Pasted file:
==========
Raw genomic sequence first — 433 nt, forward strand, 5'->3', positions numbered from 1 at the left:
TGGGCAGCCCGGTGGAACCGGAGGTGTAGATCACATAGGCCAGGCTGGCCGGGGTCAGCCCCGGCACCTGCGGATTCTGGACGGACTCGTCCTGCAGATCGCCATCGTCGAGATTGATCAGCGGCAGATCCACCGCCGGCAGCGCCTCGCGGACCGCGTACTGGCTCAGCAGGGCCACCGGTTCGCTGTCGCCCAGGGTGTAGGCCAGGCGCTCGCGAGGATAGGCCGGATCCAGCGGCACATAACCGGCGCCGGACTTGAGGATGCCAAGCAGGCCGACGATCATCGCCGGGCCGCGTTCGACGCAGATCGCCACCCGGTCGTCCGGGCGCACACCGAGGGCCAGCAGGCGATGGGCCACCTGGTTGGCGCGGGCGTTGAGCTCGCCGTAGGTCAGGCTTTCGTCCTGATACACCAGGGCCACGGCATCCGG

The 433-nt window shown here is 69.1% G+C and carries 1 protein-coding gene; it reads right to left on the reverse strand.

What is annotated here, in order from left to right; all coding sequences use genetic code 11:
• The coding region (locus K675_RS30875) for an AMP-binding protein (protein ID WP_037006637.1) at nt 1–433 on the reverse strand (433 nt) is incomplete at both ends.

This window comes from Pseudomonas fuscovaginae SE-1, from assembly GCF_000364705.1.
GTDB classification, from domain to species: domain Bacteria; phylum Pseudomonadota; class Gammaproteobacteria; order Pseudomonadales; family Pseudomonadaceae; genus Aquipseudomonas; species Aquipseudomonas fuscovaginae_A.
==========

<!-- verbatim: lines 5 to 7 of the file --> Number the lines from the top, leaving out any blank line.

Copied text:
• The coding region (locus K675_RS30875) for an AMP-binding protein (protein ID WP_037006637.1) at nt 1–433 on the reverse strand (433 nt) is incomplete at both ends.

This window comes from Pseudomonas fuscovaginae SE-1, from assembly GCF_000364705.1.
GTDB classification, from domain to species: domain Bacteria; phylum Pseudomonadota; class Gammaproteobacteria; order Pseudomonadales; family Pseudomonadaceae; genus Aquipseudomonas; species Aquipseudomonas fuscovaginae_A.